Grey, Chile

Aerial of Grey Glacier inTorres del Paine National Park.
Credit: David Ionut/ Shutterstock

Located in the heart of the Torres del Paine National Park, this majestic glacier is one of many must-sees in this part of southern Chile. Boat trips depart regularly from the Lago Grey Hotel, ferrying passengers as close as is safe to the front face of the glacier. Towering above you, the ice has been compacted into a fabulous wall of blue ice. It creaks and groans, periodically calving dramatically into the frigid lake beneath. It’s a jaw-dropping scene with a backdrop of craggy granite peaks and dense coniferous forest.

Franz Josef, New Zealand

Glacier cave in the Franz Josef Glacier.
Credit: sarahfroome/ Shutterstock

New Zealand’s Southern Alps are home to more than 3000 glaciers, but two stand out. Close to the west coast on South Island you’ll find Fox and Franz Josef. They’re both impressive, but arguably Franz Josef has the edge over its larger neighbor, because it’s steeper and littered with many more crevasses and ice caves. A gravel path leads along the valley towards the glacier’s receding snout, but it’s worth booking a guided hike to get you up onto the ice. A helicopter will land you high above sea level and for the next few hours, you could be squeezing through narrow crevasses, as well as admiring dazzling caves and ice towers.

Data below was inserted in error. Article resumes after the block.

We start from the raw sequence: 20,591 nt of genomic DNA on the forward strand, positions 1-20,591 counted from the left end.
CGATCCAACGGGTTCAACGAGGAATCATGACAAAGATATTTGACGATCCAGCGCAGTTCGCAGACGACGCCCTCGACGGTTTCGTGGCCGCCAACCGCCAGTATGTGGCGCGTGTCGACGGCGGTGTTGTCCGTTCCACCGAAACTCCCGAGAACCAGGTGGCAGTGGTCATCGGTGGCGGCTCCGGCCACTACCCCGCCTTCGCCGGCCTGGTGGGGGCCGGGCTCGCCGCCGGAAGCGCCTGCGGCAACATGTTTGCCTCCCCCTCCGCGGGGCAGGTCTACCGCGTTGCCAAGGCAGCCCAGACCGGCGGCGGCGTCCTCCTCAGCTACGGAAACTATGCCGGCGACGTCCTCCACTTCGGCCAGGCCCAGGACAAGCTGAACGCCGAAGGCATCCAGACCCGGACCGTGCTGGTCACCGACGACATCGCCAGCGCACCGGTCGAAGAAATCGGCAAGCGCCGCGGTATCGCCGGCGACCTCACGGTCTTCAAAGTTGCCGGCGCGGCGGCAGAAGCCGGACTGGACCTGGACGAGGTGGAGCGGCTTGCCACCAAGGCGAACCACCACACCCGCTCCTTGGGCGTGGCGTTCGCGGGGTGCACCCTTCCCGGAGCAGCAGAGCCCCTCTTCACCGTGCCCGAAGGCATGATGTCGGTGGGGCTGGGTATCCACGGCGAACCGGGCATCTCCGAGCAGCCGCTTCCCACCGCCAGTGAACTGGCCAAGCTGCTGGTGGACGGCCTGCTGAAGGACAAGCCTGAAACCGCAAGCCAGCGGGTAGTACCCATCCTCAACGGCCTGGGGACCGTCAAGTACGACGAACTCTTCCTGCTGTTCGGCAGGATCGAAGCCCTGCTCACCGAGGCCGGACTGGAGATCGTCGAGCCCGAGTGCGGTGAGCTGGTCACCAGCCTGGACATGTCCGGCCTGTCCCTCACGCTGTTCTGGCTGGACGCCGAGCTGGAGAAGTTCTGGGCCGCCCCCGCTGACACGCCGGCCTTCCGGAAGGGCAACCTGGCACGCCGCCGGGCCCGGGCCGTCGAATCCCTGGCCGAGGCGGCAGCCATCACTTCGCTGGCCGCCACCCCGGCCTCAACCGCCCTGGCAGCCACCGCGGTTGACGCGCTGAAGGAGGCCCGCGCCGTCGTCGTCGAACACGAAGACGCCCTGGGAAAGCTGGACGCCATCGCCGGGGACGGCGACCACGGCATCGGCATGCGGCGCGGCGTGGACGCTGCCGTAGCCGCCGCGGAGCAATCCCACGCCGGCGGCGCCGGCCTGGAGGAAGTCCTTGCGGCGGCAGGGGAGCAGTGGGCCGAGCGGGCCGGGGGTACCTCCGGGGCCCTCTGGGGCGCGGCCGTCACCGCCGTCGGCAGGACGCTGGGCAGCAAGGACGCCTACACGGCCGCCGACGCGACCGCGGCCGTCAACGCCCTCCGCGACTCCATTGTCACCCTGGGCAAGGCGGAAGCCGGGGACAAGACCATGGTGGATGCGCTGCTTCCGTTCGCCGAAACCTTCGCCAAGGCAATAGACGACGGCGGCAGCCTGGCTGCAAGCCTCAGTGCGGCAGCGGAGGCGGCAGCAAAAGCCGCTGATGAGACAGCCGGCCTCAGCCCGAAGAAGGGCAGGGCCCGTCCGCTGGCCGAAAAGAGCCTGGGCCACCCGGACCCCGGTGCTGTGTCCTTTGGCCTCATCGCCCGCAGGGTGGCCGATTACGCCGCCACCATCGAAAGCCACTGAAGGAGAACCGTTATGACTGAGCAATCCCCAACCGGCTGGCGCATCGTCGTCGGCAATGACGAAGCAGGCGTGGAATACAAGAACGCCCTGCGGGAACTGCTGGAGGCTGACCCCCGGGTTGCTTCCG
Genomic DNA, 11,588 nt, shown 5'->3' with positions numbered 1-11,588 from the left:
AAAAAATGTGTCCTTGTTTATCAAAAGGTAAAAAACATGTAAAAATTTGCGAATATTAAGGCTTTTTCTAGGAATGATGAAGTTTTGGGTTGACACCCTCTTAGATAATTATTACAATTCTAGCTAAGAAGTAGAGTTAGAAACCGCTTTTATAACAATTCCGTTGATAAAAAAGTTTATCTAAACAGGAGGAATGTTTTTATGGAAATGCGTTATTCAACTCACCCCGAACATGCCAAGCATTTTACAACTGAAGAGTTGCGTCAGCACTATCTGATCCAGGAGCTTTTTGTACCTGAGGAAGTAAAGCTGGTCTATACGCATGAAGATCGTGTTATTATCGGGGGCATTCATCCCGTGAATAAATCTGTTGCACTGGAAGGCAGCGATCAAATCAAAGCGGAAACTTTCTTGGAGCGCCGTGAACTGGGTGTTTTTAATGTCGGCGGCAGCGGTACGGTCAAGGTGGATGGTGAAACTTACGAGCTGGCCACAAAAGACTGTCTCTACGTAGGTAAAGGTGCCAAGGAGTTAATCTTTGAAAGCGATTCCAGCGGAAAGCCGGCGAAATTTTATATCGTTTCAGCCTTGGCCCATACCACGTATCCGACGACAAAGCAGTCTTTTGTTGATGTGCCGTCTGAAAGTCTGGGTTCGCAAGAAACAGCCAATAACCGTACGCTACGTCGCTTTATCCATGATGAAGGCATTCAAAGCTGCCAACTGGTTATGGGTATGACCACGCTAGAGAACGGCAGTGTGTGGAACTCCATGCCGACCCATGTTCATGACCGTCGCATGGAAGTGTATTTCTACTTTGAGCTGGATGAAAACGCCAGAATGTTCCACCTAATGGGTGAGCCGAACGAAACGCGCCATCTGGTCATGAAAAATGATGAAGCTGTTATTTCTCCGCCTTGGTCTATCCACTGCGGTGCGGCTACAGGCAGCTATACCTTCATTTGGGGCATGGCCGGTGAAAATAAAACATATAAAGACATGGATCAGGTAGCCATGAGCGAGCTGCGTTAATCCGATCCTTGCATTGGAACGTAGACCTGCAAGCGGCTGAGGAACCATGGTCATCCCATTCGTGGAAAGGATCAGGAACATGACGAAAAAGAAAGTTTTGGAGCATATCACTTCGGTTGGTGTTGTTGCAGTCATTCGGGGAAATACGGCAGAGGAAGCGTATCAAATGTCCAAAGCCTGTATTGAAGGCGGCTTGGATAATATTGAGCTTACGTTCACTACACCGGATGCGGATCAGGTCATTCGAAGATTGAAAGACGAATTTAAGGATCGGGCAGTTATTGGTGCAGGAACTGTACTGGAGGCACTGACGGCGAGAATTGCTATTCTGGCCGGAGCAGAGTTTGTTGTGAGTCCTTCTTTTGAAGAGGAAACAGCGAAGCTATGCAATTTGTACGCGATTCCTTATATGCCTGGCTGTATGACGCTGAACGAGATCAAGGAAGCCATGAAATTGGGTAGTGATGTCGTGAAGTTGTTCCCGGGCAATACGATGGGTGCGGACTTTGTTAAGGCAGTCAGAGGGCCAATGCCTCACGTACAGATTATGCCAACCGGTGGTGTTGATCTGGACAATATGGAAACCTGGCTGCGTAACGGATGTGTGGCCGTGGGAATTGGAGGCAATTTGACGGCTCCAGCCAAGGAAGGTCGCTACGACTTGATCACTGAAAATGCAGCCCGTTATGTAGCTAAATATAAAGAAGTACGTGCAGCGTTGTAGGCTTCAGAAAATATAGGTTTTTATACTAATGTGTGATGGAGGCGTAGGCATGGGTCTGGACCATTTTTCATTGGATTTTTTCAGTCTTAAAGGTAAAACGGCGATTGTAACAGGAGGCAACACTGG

John Hopkins, Alaska

Johns Hopkins Glacier with Mount Fairweather Range mountains.
Credit: Maridav/ Shutterstock

John Hopkins Glacier is the jewel of Glacier Bay National Park. Extending across a fjord, it measures an impressive mile or so across, and can be accessed by cruising up the John Hopkins Inlet. The ice that calves into the water at the end of the glacier has traveled around 12 miles from its source in the Fairweather Mountains. That makes it one of the largest glacier in the park and also one of just a handful that is still advancing. It’s also a good place to spot wildlife, including the Pacific harbor seals that haul themselves up onto John Hopkins’ icebergs and the plethora of seabirds that are found here.

Khumbu, Nepal

 Close up of Khumbu glacier in Everest Base Camp, Himalayas, Nepal.
Credit: Eugene Ga/ Shutterstock